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Almost too weird to be true: there's actually people who claim they like Metal, but don't like Iron Maiden. To me, that sounds like being into swimming, but not liking water. If you are a Metal fan and don't like Maiden - I'm sorry to say so - I think you'd be better off not breathing. However, if your only referential point is this album's direct predecessor, the horribly bland and uninspired 'A Matter Of Life And Death', I can understand a certain aversion to the British Metal legend. There was only one song I could thoroughly enjoy on that album (closing track 'The Legacy'), so my hopes for 'The Final Frontier' weren't all that high.
Luckily, the first thing released off of this album was the awesome track 'El Dorado', a song in typical Maiden fashion. That means that the gallop that 'A Matter Of Life And Death' was so obviously lacking is back in full strength, Bruce Dickinson is blazing (no pun intended) vocally and the song is energetic, lively and vibrant. Something which goes for all of 'The Final Frontier' actually.
Musically, the album follows the same quasi-progressive route that Maiden has followed since reuniting with Dickinson and Adrian Smith. So that means that there are many long songs, a couple of shorter, catchier ones to round the album out. The biggest difference with the previous album, however, is that many of the long songs actually make sense. 'The Talisman', with its nine minutes of length, is one of the longest songs on the album, but isn't a second too long. It starts out with two minutes of celtic influenced acoustic guitars (obviously Janick Gers' input, who might be my least favorite guitarist in the band, but I'm still glad he's in the band, as he brings a lot of brilliant ideas to the table), after which it turns into a brilliant, galloping, melodic Metal tune like only Iron Maiden can do them. That little melodic lead after every chorus sent chills down my spine I haven't felt with any new material since 'Rainmaker' and 'Journeyman' seven years ago.
Okay, so this album is not perfect. But then again... Is there really anyone who expected the veterans to go back to the glory days of 'Seventh Son Of A Seventh Son' or 'Piece Of Mind'? Some songs lack the memorability almost any older Maiden song has. 'Coming Home', 'Isle Of Avalon' and 'Starblind' don't stick to my mind as easily as most of the classic stuff, although the latter has a brilliant riff that carries the song and all three songs are quite good. In fact, the only song I can hardly listen to is the 11 minute closing track 'When The Wild Wind Blows', which to these ears is only saved from the scrap heap by a number of killer guitar solos.
'Satellite 15... The Final Frontier' is a great way to start the album. It's actually two separate songs, with 'Satellite 15' being a pleasantly surprising dramatic intro - sounding relatively futuristic, compositionally as well as sonically - and the title track being your typical catchy Iron Maiden single. And I mean that as positive as it can get. The song really wets your appetite for the rest of the album.
Something I immediately noticed about the album is that its general tempo is remarkably higher than on 'A Matter Of Life And Death'. There's more variation in the tempos as well. And isn't that what made songs like 'Infinite Dreams' so irresistable in the first place? But even when the band slows down a bit, they've given their songs a more colorful finish than on the last album. 'Mother Of Mercy', for instance, doesn't exceed the midtempo range, but its brooding structure, atmospheric riffs and powerful chorus make it a delight for any fan of old school Heavy Metal. In deed, Black Sabbath came to mind, although it doesn't directly sound like them.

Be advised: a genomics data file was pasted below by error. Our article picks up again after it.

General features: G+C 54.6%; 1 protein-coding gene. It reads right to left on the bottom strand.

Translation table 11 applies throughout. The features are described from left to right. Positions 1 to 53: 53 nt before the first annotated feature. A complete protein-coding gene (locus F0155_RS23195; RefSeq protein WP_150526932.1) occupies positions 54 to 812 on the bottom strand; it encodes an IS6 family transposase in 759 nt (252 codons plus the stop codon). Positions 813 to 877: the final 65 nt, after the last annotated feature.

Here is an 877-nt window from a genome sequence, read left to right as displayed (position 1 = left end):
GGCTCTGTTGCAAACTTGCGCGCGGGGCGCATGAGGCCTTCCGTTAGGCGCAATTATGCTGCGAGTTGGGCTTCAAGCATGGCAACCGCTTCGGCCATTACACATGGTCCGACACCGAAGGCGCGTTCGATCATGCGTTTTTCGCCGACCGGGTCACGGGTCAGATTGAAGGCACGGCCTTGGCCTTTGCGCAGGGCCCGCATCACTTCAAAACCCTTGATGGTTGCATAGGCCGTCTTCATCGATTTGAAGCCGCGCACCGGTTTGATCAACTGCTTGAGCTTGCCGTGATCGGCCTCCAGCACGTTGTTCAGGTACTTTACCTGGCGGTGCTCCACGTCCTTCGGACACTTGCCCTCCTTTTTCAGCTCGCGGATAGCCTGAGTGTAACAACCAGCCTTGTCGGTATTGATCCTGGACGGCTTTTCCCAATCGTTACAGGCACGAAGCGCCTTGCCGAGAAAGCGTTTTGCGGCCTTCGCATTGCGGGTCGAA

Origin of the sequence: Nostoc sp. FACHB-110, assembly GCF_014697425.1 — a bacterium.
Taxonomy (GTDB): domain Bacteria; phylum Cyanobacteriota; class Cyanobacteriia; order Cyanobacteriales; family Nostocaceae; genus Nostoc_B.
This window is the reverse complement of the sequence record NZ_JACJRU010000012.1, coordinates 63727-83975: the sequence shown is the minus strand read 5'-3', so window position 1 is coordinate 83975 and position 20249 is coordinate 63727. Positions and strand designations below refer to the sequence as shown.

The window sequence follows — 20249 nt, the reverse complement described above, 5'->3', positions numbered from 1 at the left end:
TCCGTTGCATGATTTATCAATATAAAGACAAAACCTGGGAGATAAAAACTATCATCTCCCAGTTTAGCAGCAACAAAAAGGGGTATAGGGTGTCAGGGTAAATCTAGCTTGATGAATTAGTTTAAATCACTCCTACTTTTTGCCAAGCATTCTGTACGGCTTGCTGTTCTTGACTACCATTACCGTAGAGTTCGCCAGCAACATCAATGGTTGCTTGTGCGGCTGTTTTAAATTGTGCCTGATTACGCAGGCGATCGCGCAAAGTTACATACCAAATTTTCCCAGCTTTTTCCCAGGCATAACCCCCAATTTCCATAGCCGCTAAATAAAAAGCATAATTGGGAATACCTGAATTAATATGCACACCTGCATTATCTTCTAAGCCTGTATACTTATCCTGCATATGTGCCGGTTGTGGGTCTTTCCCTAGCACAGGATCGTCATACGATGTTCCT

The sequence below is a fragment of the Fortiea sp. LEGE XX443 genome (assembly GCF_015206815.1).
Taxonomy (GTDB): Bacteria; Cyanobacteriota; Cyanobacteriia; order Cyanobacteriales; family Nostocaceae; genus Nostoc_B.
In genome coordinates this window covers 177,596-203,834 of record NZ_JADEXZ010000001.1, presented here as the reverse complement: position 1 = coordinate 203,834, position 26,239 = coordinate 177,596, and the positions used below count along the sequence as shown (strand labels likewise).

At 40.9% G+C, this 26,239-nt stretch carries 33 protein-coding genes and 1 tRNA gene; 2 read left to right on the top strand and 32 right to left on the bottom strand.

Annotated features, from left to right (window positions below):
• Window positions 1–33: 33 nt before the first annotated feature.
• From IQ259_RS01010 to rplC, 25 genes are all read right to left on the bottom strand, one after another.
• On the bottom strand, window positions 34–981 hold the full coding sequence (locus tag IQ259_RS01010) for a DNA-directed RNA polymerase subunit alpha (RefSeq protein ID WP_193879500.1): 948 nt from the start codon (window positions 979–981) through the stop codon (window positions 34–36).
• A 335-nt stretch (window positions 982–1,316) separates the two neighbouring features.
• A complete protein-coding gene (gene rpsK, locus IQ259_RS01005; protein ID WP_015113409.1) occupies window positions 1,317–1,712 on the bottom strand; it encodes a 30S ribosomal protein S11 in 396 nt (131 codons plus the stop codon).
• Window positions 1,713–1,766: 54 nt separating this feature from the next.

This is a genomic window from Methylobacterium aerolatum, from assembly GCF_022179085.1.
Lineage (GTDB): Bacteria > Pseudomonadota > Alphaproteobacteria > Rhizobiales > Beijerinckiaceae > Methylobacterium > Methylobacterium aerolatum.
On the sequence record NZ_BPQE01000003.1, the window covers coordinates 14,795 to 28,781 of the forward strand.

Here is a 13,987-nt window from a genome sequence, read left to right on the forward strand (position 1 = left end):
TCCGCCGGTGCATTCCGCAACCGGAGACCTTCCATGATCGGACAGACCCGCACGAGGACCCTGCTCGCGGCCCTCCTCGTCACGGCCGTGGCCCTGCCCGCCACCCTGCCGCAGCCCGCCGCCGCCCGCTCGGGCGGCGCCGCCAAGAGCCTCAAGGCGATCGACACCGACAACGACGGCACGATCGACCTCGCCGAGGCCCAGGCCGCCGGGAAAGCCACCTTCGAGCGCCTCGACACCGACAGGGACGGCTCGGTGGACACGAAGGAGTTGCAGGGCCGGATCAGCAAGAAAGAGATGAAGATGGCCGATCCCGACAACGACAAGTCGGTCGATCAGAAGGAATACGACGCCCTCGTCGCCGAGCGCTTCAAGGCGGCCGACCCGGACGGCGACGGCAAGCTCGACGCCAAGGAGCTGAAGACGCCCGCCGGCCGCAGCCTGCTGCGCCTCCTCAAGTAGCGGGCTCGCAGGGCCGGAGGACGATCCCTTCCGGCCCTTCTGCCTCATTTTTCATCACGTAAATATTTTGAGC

Other highlights include the uptempo stomper 'The Alchemist', which shows that Iron Maiden still reigns supreme over any Power Metal band attempting to do the same thing, and Dave Murray's 'The Man Who Would Be King', which sounds more like a multi-part suite than anything else really. The latter contains a couple of brilliant twin guitar melodies and a truly beautiful chorus. The aforementioned 'El Dorado' is a fantastic treat as well, but 'The Talisman' really takes the cake. That is the one song that sums up what makes this band so great in the first place.
As for the individual performances, some of them are nothing short of spectacular. Bruce Dickinson's vocals sound much more motivated and convincing than on 'A Matter Of Life And Death' and all of the instrumentalists still seem to be evolving, although being well in their fifties. Nicko McBrain's drumming never ceases to amaze me with little subtleties and all of the three guitarists are stellar in both the riff and solo department. On 'The Final Frontier', Maiden utilized the luxury of having three axemen better than ever and that brings out brilliant harmonies as well as impressive personal achievements. 'Starblind' contains a little semi-clean guitar fill which I would have sworn was Dave Murray's, but it's coming from the speaker where most of Janick Gers' stuff comes from.
It's truly a blessing that bands like Iron Maiden can still come up with an album this good so far into their carreers. Sure, it's not perfect, but 'The Final Frontier' shows that Iron Maiden still has the right to be alive in 2010. Purchase if you like... Metal in general actually!